It’s Rhodes’ Road In A Daytona Truck Marathon

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Ben Rhodes celebrates with a burnout Friday night after winning at the Daytona Road Course. (Jason Reasin photo)

DAYTONA BEACH, Fla. – Ben Rhodes survived a triple-overtime marathon Friday night at the Daytona Int’l Speedway road course to score his second straight win in the NASCAR Camping World Truck Series.

Rhodes, who opened the year last Friday with a win on Daytona’s 2.5-mile oval, completed a season-opening sweep at the World Center of Racing by holding off a determined effort from defending series champion Sheldon Creed on the 3.61-mile layout that utilizes both the oval and the infield road course.

The 23-year-old native of Louisville, Ky., took control of the BrakeBest Select 159 on the first of three overtime attempts – powering to the top spot after muscling then-leader Creed out of the way at turn two – then held serve on two subsequent tries at overtime en route to his fifth Truck Series win.

Rhodes officially won the race under caution, after Jett Noland’s Niece Motorsports truck stalled on the frontstretch as the leaders were coming back through turns three and four of the speedway toward the checkered flag.

With his triumph Friday night, Rhodes joined Mark Martin (2006) and Johnny Sauter (2013) as only the third driver to open a Truck Series season with back-to-back victories.

It was also the 200th win in series history for Toyota as a manufacturer.

Following a smoky burnout underneath the flagstand, Rhodes stood in near-disbelief as he soaked in his achievement, having won two races at Daytona in a span of eight days.

“This is unbelievable. I don’t have words for it. I don’t even know what to say,” Rhodes said. “This is so cool. I just have to thank my team. The Bombardier Tundra was fast all day. ThorSport Racing gave me a truck that handled … and we were fast. Rich (Lushes) is a really good crew chief. It’s good to be paired up with him and all of the guys on my team. I’m just thrilled. I don’t know what to say.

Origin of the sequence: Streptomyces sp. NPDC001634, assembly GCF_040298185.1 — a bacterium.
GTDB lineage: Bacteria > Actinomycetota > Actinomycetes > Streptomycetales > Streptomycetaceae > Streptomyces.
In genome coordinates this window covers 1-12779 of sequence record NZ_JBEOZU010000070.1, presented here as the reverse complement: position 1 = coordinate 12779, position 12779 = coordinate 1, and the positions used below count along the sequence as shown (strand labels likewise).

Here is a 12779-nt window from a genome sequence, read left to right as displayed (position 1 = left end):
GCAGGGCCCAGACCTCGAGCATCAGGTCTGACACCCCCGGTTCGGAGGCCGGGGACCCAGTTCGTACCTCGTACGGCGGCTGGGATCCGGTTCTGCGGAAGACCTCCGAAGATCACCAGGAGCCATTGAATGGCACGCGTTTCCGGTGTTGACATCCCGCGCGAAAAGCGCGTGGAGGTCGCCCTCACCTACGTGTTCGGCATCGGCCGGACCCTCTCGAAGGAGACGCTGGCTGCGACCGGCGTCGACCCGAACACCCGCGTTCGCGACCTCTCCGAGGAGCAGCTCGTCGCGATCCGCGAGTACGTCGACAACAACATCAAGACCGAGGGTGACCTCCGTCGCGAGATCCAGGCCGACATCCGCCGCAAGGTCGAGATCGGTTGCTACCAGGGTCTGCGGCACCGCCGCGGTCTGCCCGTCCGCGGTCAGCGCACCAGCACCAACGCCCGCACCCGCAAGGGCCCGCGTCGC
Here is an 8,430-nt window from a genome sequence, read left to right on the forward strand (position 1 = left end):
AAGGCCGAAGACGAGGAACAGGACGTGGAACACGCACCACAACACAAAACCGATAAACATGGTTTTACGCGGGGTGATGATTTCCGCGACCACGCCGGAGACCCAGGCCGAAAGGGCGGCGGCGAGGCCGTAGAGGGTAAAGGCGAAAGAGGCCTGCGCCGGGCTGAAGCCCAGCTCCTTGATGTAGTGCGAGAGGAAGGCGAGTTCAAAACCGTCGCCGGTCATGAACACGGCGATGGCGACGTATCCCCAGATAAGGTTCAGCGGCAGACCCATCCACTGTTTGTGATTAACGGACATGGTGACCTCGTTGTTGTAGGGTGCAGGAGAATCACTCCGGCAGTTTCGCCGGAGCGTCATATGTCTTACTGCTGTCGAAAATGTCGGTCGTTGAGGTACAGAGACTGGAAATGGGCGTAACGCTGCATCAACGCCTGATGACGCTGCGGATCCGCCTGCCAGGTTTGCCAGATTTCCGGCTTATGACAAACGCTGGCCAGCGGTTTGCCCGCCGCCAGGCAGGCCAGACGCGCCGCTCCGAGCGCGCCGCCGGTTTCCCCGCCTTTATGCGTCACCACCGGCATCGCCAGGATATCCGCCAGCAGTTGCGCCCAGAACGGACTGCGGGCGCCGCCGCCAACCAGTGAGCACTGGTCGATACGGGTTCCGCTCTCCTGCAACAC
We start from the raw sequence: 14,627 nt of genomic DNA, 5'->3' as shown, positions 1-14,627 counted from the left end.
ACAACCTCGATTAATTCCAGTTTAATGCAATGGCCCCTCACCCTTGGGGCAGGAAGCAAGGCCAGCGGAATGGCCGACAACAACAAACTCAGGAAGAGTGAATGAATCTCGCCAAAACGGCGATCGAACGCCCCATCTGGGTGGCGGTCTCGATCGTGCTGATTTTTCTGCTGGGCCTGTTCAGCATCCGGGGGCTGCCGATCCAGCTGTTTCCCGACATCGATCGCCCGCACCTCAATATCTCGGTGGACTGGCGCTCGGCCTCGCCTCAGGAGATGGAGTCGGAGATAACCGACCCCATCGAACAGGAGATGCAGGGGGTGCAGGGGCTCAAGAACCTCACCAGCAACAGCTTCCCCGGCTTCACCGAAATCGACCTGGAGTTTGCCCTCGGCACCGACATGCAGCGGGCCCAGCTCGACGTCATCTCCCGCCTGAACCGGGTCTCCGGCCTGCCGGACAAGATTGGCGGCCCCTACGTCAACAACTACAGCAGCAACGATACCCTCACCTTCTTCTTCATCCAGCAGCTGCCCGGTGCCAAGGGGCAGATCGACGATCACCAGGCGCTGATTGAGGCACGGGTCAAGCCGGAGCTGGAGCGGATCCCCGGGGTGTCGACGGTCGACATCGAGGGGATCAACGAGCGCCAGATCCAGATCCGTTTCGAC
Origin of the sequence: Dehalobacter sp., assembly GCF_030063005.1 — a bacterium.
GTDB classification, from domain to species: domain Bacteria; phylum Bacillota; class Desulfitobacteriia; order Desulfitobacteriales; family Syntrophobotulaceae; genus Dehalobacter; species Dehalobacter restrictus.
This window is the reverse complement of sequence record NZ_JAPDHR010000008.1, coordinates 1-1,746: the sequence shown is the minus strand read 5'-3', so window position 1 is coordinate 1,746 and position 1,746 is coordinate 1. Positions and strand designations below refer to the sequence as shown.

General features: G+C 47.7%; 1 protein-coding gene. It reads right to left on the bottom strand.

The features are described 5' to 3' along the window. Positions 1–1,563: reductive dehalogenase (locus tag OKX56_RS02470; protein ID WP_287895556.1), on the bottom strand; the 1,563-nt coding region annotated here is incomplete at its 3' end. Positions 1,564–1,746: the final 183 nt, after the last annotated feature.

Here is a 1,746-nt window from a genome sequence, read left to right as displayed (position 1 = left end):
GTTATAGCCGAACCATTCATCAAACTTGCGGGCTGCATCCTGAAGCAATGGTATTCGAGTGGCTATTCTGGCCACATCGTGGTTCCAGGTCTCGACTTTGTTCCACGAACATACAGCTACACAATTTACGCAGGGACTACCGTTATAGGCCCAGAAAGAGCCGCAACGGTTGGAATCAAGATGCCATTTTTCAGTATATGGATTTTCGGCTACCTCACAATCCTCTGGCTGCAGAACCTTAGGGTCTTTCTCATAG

“I’ve been on cloud nine all week, so it’s above that (now). I’m just so happy.”

Rhodes appeared to have the win locked down during the first overtime attempt, but a caution that was called as Rhodes’ No. 99 was roughly 50 yards from the start-finish line forced a second attempt, which saw Jennifer Jo Cobb’s truck stop at the pit entrance.

That led to another caution and a third try at overtime, where Rhodes dashed away into the Daytona night as Creed was left to fend off a charging John Hunter Nemechek for the runner-up spot.

Creed held onto the position at the finish but was left to wonder what might have been, after he stalled his truck while trying to save fuel under caution on the 34th of 44 scheduled laps in the event.

Because he didn’t maintain pace during the yellow, Creed was moved from first in the running order to fifth. He got to the lead on a restart with three laps to go, but just didn’t have enough to hold Rhodes back in the end.

“It’s never fun to be the first loser, but the GMS guys brought a fast truck,” said Creed. “I felt like we were on top of the strategy there, going to slicks early, but I got hit by that lap truck (Bobby Reuse) there (while) leading, and I don’t think that did us any favors. I got to the lead, lost it while saving fuel, and worked my way back to the lead … but got pushed out of the way on a restart. I was doing everything I could there; I wish we could have stayed green. The guys in the back of the pack were all over the place.

“We just have to go attack next time out.”

Ben Rhodes (99) chases John Hunter Nemechek Friday at Daytona Int’l Speedway. (Toyota Racing photo)

Nemechek rallied from power issues at the end of the second stage to finish third, charging from outside the top 10 to the podium over the course of the triple-overtime finish.

Todd Gilliland and Riley Herbst were fourth and fifth, respectively, followed by Matt Crafton, Derek Kraus, Kaz Grala, Timmy Hill and Christian Eckes.

Nemechek won the first stage Friday night, while Canadian Raphael Lessard topped the second stage.

Ten cautions, a Truck Series record on a road course, slowed the pace for 20 of 51 laps. The event took two hours, 44 minutes and 46 seconds to complete – the longest race by time in series history.

The NASCAR Camping World Truck Series season continues March 5 with the Bucked Up 200 at Las Vegas (Nev.) Motor Speedway. Kyle Busch is the three-time defending winner of the event.

To view complete race results, advance to the next page.